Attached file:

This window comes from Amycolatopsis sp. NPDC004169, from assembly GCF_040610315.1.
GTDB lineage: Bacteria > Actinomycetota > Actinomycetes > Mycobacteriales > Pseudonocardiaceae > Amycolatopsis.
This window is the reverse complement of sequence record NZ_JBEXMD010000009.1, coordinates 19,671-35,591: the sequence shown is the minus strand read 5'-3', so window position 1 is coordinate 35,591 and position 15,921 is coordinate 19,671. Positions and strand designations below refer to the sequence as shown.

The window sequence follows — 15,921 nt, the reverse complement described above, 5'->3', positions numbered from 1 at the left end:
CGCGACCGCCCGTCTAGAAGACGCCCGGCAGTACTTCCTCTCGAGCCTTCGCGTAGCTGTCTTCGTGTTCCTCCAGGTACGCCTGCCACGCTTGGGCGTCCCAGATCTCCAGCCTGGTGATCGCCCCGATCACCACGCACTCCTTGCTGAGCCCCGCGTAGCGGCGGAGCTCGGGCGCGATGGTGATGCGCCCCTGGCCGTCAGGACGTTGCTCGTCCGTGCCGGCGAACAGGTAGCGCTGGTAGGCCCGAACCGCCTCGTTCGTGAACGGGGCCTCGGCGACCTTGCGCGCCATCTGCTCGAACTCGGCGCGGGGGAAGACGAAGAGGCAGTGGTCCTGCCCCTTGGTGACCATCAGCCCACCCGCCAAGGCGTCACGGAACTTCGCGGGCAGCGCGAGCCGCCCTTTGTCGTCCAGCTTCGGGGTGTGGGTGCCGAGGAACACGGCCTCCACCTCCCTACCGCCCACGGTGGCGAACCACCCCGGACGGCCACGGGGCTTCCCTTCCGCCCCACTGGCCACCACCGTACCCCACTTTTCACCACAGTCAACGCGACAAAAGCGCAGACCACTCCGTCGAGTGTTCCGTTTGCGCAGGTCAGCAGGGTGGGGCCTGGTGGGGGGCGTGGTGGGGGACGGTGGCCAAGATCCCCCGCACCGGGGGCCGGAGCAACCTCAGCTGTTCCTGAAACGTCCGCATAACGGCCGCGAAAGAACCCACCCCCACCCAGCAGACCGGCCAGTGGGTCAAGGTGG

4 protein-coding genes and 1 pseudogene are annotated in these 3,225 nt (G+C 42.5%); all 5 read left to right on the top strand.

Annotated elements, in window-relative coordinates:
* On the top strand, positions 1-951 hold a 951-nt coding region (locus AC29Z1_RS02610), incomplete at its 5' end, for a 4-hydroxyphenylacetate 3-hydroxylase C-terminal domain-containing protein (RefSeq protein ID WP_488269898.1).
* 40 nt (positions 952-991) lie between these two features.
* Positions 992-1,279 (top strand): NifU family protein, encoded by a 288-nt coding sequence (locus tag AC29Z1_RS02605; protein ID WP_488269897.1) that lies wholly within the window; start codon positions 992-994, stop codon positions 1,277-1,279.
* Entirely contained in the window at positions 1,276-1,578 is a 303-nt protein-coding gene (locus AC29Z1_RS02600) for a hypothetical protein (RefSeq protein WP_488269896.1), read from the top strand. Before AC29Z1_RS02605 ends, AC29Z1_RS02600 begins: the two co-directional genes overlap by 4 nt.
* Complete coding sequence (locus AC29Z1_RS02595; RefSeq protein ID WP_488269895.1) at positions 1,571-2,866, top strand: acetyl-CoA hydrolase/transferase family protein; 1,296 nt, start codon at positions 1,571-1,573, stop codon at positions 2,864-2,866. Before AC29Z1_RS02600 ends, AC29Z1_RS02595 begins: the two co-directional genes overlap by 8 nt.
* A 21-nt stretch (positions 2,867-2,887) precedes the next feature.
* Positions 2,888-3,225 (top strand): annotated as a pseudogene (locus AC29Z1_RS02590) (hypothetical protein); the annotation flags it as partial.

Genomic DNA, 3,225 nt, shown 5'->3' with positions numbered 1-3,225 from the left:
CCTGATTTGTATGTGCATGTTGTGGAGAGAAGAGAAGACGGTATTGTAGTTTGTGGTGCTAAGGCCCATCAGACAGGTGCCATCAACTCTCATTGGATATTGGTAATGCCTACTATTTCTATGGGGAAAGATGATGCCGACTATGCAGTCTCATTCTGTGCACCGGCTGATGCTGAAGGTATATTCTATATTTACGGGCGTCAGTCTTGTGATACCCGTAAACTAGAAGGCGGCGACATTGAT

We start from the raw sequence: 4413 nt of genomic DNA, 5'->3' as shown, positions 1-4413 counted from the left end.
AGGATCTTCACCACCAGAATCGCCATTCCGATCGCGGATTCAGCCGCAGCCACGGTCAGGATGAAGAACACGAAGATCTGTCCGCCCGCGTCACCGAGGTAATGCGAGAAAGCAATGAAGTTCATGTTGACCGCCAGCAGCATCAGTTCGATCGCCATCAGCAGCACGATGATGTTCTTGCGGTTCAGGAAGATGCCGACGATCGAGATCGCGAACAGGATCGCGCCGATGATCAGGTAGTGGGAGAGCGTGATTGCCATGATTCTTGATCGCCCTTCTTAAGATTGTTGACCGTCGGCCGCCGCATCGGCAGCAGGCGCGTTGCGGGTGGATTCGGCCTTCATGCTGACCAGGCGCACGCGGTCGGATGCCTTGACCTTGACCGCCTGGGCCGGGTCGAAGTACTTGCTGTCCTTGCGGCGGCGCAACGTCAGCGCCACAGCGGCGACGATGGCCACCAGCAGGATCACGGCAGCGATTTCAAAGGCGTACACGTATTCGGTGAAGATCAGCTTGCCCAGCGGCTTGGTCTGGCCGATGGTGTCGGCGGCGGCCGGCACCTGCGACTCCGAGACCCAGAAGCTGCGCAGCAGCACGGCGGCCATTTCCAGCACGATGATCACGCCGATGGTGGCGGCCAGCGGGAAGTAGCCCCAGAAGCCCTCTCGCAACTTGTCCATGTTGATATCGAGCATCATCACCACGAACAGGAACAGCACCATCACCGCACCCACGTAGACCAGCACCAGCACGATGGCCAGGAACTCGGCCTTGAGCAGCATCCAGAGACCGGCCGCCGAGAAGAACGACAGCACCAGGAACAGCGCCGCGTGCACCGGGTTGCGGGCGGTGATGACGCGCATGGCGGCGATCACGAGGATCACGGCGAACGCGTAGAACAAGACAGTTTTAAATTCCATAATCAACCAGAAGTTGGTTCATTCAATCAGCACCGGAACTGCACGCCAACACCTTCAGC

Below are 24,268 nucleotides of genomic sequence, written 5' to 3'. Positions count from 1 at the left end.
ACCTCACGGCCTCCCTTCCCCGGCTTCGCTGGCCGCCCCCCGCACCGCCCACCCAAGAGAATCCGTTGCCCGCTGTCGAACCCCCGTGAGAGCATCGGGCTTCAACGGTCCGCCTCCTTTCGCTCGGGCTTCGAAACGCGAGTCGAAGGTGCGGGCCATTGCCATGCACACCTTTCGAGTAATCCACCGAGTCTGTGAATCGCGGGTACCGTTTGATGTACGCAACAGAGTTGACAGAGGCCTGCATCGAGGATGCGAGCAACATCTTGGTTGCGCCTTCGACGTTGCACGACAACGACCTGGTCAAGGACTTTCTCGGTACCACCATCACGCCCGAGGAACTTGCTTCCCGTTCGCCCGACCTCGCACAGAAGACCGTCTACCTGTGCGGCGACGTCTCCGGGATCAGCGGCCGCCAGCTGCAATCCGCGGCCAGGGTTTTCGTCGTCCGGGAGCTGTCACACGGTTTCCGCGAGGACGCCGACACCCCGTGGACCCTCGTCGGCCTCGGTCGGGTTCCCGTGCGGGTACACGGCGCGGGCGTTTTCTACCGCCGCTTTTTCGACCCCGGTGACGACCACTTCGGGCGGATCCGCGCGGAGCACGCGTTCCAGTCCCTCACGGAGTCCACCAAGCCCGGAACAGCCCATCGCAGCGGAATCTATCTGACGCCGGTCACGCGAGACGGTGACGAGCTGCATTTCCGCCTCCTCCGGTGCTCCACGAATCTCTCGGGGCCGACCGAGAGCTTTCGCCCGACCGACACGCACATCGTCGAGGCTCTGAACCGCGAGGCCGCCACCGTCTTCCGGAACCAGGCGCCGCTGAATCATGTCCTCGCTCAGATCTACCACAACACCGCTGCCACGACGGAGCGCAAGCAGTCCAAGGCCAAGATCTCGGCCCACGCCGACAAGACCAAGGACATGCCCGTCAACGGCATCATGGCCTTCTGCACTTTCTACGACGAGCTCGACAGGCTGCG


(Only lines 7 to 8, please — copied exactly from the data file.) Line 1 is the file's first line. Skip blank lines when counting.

Annotated elements, in window-relative coordinates:
* On the top strand, positions 1-951 hold a 951-nt coding region (locus AC29Z1_RS02610), incomplete at its 5' end, for a 4-hydroxyphenylacetate 3-hydroxylase C-terminal domain-containing protein (RefSeq protein ID WP_488269898.1).